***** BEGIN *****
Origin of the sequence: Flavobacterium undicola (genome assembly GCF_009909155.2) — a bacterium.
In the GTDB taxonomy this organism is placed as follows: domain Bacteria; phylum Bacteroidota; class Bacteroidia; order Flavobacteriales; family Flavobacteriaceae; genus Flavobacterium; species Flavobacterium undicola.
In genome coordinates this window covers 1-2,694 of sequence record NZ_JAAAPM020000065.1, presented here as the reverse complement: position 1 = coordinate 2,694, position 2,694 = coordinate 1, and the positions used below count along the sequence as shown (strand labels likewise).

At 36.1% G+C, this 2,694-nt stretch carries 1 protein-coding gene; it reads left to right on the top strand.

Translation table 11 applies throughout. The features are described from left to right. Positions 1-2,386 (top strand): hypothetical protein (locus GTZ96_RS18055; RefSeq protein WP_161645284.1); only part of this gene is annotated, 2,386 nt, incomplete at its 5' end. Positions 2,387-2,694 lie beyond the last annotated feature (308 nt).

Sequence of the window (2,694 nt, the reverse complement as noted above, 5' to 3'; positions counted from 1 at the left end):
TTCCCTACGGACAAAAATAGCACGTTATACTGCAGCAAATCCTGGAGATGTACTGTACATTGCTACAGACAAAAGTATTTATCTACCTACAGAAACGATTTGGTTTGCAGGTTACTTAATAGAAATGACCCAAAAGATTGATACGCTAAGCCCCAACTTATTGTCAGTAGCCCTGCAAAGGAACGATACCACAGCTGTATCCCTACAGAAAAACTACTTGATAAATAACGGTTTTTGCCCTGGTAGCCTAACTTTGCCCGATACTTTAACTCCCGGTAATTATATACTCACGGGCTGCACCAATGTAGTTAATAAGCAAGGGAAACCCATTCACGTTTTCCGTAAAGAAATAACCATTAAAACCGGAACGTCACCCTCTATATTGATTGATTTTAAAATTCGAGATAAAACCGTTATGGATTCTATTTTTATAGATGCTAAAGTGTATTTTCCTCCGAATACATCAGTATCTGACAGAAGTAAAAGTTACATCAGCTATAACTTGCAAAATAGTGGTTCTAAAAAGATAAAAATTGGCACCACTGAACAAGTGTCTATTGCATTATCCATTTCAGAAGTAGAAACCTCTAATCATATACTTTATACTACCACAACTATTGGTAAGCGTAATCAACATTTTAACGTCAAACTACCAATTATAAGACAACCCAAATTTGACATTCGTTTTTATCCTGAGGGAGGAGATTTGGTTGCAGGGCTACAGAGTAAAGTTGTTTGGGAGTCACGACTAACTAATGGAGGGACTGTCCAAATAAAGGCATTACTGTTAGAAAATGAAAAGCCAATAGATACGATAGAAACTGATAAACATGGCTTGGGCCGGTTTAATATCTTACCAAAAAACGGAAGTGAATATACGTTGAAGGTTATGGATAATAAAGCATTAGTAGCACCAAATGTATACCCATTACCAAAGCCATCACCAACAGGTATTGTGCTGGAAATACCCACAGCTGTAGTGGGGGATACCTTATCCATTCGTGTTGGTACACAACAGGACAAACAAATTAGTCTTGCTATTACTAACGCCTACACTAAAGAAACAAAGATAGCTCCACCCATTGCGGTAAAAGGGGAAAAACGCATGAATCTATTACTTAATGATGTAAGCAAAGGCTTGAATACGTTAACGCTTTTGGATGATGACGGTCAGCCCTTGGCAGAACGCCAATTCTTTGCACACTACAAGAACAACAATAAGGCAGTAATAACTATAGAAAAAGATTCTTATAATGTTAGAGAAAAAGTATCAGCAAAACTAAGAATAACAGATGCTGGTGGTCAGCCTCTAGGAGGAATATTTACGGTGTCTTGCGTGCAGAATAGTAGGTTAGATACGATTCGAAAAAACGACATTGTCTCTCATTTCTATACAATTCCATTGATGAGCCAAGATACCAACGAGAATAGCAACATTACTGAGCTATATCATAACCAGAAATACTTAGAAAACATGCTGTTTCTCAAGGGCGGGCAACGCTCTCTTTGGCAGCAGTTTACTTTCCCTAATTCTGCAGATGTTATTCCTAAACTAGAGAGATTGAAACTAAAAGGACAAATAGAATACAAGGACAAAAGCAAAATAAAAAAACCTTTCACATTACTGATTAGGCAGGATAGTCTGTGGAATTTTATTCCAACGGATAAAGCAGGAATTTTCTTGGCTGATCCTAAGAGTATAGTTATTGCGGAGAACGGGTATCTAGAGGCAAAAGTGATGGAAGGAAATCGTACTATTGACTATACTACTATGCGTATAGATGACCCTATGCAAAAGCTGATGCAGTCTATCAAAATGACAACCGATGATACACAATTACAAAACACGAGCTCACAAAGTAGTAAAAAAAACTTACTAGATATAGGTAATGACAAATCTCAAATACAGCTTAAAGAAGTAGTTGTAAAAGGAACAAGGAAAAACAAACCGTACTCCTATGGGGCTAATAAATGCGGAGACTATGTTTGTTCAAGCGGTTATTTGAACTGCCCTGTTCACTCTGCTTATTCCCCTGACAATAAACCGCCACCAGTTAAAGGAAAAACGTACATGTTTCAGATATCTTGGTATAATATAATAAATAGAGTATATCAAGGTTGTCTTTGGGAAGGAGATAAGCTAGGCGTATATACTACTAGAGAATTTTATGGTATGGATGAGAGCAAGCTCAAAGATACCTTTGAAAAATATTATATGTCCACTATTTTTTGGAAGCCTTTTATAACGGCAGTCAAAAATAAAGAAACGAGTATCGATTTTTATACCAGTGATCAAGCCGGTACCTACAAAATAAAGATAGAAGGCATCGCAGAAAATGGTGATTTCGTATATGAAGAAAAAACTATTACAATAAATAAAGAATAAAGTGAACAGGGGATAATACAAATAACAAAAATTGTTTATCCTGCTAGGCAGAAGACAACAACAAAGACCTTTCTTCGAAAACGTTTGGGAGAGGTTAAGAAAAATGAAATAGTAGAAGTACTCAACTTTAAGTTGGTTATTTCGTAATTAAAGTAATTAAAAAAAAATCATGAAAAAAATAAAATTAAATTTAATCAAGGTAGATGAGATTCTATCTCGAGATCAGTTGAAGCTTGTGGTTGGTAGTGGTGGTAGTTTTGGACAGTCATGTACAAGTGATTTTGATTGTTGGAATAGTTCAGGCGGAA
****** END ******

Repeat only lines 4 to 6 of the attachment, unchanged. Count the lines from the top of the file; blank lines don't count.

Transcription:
At 36.1% G+C, this 2,694-nt stretch carries 1 protein-coding gene; it reads left to right on the top strand.

Translation table 11 applies throughout. The features are described from left to right. Positions 1-2,386 (top strand): hypothetical protein (locus GTZ96_RS18055; RefSeq protein WP_161645284.1); only part of this gene is annotated, 2,386 nt, incomplete at its 5' end. Positions 2,387-2,694 lie beyond the last annotated feature (308 nt).

Sequence of the window (2,694 nt, the reverse complement as noted above, 5' to 3'; positions counted from 1 at the left end):